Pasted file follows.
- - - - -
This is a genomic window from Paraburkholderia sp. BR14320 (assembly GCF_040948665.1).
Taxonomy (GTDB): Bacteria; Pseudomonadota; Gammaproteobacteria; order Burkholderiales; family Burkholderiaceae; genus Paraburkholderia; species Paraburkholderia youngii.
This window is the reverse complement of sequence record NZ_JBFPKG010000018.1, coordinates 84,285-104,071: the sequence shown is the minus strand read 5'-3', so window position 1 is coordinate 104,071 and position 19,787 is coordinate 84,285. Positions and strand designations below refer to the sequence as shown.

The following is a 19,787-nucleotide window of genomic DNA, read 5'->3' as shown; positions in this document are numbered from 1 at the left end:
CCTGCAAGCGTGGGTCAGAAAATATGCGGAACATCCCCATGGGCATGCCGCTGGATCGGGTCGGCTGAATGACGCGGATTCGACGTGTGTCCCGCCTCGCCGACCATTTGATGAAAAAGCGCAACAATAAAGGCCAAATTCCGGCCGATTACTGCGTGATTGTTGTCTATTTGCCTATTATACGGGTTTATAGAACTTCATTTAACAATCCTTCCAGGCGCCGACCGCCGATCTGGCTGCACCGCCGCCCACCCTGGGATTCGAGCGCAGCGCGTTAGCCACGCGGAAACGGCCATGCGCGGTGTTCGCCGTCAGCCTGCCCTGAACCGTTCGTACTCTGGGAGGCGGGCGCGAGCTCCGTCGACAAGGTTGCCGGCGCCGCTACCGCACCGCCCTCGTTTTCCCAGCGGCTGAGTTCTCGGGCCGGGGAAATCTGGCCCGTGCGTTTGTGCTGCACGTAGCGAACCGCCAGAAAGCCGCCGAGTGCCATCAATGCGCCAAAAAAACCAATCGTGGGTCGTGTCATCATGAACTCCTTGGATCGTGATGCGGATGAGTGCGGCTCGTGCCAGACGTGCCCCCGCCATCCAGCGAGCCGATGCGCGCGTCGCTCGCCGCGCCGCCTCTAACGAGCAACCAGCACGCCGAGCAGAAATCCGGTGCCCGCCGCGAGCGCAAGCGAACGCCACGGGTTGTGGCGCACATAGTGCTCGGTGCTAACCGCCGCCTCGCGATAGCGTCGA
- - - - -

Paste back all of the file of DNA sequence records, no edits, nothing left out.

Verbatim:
This is a genomic window from Paraburkholderia sp. BR14320 (assembly GCF_040948665.1).
Taxonomy (GTDB): Bacteria; Pseudomonadota; Gammaproteobacteria; order Burkholderiales; family Burkholderiaceae; genus Paraburkholderia; species Paraburkholderia youngii.
This window is the reverse complement of sequence record NZ_JBFPKG010000018.1, coordinates 84,285-104,071: the sequence shown is the minus strand read 5'-3', so window position 1 is coordinate 104,071 and position 19,787 is coordinate 84,285. Positions and strand designations below refer to the sequence as shown.

The following is a 19,787-nucleotide window of genomic DNA, read 5'->3' as shown; positions in this document are numbered from 1 at the left end:
CCTGCAAGCGTGGGTCAGAAAATATGCGGAACATCCCCATGGGCATGCCGCTGGATCGGGTCGGCTGAATGACGCGGATTCGACGTGTGTCCCGCCTCGCCGACCATTTGATGAAAAAGCGCAACAATAAAGGCCAAATTCCGGCCGATTACTGCGTGATTGTTGTCTATTTGCCTATTATACGGGTTTATAGAACTTCATTTAACAATCCTTCCAGGCGCCGACCGCCGATCTGGCTGCACCGCCGCCCACCCTGGGATTCGAGCGCAGCGCGTTAGCCACGCGGAAACGGCCATGCGCGGTGTTCGCCGTCAGCCTGCCCTGAACCGTTCGTACTCTGGGAGGCGGGCGCGAGCTCCGTCGACAAGGTTGCCGGCGCCGCTACCGCACCGCCCTCGTTTTCCCAGCGGCTGAGTTCTCGGGCCGGGGAAATCTGGCCCGTGCGTTTGTGCTGCACGTAGCGAACCGCCAGAAAGCCGCCGAGTGCCATCAATGCGCCAAAAAAACCAATCGTGGGTCGTGTCATCATGAACTCCTTGGATCGTGATGCGGATGAGTGCGGCTCGTGCCAGACGTGCCCCCGCCATCCAGCGAGCCGATGCGCGCGTCGCTCGCCGCGCCGCCTCTAACGAGCAACCAGCACGCCGAGCAGAAATCCGGTGCCCGCCGCGAGCGCAAGCGAACGCCACGGGTTGTGGCGCACATAGTGCTCGGTGCTAACCGCCGCCTCGCGATAGCGTCGA